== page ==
I always tell that during my recovery I built this machine of sobriety. I use my higher power, meetings, peer support, family, celebrate recovery, 12 steps, and any source of offering recovery to be a part of my machine. I felt that being open to everything, something was bound to work and using all parts of my machine I was unbeatable. With each tough time I struggled I had the support system that was so wide ranged that I couldn’t turn without someone there. Relationship with my higher power and the support around me kept me striving to always be reminded I am not alone and together, we will get through.
What advice do you have for the addict that is still struggling?
There is a way out and help on all corners. Just take that first leap, whether you reach out in prayer, to a friend, or any professional. Find someone! We don’t have to fight a battle alone when so many soldiers stand in line waiting to help you. “Strength in Numbers”
What obstacles or roadblocks have you encountered along your recovery journey?
My biggest roadblock was myself. Having the faith in myself to battle or reach any goal. I was content with giving up in active addiction. I had to completely change negativity and thinking the world was all out to get me, to everything positive. The biggest obstacle I faced was making this adjustment and accepting some things I could not change. Now I wake up each day with a brighter positive focus: no matter what is thrown at me, I am not using today.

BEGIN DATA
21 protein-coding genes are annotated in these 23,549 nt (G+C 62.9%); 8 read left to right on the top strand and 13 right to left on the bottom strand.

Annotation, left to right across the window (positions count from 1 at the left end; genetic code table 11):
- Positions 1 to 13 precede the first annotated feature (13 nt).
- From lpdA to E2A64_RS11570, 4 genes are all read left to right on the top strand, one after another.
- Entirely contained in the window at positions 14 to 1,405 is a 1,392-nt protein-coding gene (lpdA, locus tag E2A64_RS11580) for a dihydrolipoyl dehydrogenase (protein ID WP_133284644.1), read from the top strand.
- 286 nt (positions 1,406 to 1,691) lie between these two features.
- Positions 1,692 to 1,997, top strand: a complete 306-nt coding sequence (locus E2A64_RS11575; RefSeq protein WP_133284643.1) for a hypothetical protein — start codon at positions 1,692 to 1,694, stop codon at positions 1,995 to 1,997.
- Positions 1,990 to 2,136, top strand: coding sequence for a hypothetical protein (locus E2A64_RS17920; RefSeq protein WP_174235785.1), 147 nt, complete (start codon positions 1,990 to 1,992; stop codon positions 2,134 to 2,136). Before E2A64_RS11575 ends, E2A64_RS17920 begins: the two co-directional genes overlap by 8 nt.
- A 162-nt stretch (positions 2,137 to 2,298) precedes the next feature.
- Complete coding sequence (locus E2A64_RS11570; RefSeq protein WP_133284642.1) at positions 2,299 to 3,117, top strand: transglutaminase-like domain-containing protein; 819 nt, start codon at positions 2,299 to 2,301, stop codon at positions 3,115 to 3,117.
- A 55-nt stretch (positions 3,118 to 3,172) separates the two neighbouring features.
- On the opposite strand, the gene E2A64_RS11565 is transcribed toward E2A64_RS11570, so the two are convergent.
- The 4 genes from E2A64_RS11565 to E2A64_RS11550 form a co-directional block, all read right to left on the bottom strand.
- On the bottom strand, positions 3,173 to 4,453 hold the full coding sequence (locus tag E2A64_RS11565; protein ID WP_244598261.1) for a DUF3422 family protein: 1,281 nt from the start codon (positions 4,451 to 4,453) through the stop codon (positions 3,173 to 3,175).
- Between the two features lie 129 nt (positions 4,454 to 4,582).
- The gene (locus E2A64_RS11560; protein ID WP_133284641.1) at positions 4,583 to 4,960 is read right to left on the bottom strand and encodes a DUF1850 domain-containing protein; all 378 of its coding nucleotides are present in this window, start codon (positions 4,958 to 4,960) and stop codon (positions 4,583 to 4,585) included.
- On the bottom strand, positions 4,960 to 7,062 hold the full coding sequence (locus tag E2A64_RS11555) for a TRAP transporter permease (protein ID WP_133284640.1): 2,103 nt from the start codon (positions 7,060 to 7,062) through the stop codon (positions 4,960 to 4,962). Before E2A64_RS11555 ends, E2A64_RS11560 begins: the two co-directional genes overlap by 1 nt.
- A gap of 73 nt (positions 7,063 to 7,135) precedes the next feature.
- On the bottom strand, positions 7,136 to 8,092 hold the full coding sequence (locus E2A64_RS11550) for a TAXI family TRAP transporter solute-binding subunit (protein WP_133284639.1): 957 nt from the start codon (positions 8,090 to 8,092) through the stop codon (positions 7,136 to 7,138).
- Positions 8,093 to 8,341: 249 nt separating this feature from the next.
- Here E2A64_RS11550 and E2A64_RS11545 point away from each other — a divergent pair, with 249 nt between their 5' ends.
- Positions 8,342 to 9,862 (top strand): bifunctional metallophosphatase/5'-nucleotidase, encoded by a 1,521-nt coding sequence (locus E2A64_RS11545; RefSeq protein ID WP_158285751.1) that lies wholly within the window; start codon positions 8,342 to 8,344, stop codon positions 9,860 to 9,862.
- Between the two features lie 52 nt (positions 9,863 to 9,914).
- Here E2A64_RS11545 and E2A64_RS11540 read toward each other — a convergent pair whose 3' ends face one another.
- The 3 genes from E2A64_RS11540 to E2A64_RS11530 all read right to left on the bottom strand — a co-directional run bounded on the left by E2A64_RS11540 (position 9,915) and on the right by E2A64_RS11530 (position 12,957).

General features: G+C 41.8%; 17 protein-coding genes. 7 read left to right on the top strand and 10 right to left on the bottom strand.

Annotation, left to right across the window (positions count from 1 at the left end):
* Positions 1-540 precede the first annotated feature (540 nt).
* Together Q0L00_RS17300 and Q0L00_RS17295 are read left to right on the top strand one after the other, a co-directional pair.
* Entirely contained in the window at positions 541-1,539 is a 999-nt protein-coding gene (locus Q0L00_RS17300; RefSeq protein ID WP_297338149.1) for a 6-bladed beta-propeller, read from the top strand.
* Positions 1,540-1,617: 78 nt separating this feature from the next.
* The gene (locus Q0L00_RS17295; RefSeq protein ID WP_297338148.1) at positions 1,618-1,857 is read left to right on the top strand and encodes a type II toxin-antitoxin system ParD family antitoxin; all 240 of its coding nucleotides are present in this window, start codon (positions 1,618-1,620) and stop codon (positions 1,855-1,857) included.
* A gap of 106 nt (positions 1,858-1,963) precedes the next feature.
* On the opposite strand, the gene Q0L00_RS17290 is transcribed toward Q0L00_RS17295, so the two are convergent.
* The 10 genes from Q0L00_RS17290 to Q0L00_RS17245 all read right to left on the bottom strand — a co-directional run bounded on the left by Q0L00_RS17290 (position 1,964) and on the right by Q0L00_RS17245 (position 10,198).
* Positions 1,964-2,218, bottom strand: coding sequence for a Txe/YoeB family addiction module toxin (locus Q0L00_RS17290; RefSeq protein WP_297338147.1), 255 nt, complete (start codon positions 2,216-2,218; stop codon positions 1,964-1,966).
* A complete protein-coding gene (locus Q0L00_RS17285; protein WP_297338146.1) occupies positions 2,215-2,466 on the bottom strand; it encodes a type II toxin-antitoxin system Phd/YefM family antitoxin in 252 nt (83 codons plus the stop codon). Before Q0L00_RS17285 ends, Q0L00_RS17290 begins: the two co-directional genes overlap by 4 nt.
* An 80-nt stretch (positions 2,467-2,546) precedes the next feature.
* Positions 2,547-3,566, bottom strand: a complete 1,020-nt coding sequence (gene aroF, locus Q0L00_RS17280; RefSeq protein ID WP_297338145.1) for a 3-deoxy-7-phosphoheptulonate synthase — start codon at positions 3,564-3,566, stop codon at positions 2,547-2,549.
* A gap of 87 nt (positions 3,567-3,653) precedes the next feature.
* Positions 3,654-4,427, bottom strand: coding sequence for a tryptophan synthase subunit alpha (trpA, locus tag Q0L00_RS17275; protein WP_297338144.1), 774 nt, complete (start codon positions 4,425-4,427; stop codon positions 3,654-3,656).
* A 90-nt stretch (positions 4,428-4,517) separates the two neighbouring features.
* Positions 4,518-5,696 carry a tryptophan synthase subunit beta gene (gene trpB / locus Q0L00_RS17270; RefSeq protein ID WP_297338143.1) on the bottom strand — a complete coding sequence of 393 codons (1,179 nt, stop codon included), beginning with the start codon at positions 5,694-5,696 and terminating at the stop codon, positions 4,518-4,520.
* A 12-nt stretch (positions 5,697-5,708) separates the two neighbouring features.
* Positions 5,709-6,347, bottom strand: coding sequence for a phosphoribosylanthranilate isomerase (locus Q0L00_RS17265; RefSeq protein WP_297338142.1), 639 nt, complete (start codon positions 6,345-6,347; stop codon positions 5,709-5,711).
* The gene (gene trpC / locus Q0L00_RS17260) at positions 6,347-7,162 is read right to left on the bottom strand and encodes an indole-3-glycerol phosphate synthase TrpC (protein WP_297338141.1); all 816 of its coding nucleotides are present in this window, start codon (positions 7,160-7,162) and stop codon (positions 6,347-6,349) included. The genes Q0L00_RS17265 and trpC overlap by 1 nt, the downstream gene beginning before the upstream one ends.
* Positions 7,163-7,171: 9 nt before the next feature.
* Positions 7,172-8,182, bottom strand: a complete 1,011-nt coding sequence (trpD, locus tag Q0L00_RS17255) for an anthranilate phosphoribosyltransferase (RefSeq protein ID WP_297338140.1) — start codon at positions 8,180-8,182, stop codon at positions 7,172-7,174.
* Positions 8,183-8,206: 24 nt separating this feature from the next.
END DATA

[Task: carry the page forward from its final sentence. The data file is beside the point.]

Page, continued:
What is something you want people who have never struggled with addiction to know?
That persons struggling with addiction are struggling with a disease that takes over the mind and body. One small sentence or prayer may reach an addicts heart, you never know who is listening, so always have an open mind to helping addicts recover.
What advice do you have for family members of person in active addiction?
Tough Love. We love our family members unconditionally but for active persons in addiction the best help is showing tough love without enabling the addict to continue their use. Set healthy boundaries for yourself, because you honestly have no control over a person in addiction. Setting boundaries for yourself brings a measure of control and sanity to a chaotic and insane situation.
Let’s stop overlooking the continuous issues of drug addiction as it affects our communities as a whole. Make a difference and be the help to hope and change.
If you or a loved one is struggling with addiction, please call Addiction Recovery Care at 606.638.0938 or visit them on the web at www.arccenters.com. You can also contact Mountain Comprehensive Care “Serenity House” at 606.298.4872
There is hope. There is help.